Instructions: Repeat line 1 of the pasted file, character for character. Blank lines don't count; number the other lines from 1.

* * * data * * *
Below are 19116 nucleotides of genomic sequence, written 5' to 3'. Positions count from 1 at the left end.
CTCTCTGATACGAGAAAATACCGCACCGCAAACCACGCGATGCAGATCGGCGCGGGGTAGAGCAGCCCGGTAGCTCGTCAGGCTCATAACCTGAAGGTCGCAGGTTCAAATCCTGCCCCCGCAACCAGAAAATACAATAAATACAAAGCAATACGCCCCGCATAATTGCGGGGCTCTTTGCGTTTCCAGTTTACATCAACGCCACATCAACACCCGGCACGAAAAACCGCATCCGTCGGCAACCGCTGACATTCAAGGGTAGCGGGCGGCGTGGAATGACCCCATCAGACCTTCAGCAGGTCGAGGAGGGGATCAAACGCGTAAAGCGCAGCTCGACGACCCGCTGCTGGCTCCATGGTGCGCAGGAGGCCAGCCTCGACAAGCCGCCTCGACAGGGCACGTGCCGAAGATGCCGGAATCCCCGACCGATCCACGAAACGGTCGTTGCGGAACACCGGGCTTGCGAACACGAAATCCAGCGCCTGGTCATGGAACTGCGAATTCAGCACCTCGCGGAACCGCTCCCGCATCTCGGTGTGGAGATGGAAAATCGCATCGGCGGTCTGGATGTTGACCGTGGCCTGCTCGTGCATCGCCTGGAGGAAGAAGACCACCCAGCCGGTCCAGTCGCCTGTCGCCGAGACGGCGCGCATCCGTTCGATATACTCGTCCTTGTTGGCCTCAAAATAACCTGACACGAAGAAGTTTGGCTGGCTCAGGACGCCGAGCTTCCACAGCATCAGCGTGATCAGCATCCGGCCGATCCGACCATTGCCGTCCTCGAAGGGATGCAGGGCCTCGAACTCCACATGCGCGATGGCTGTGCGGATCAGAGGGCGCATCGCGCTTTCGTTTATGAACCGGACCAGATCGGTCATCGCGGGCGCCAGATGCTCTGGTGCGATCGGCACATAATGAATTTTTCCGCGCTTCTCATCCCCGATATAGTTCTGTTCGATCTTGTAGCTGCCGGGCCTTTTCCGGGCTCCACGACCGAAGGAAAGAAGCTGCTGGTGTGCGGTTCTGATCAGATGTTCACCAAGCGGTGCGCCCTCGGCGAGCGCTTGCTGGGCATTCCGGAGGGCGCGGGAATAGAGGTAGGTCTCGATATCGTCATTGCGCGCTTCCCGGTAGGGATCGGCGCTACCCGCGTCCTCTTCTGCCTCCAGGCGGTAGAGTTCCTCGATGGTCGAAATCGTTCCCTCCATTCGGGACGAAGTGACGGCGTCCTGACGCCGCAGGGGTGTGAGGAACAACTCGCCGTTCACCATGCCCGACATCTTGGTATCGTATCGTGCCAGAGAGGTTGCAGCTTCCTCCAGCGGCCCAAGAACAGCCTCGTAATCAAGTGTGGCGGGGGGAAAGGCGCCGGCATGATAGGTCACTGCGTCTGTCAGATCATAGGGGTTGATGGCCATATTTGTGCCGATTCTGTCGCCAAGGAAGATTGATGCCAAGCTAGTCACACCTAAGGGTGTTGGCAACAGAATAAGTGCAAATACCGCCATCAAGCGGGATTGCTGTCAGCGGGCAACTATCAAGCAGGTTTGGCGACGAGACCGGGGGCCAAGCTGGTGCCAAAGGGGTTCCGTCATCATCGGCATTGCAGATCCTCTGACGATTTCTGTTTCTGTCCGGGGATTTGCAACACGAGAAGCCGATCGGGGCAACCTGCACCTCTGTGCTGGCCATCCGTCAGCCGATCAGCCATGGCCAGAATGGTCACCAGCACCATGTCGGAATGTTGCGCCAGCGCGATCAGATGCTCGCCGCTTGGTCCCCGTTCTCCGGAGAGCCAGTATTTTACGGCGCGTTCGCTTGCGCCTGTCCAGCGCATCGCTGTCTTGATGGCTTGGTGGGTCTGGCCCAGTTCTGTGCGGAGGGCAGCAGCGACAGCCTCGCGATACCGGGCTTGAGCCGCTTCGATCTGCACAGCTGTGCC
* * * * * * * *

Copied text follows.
Below are 19116 nucleotides of genomic sequence, written 5' to 3'. Positions count from 1 at the left end.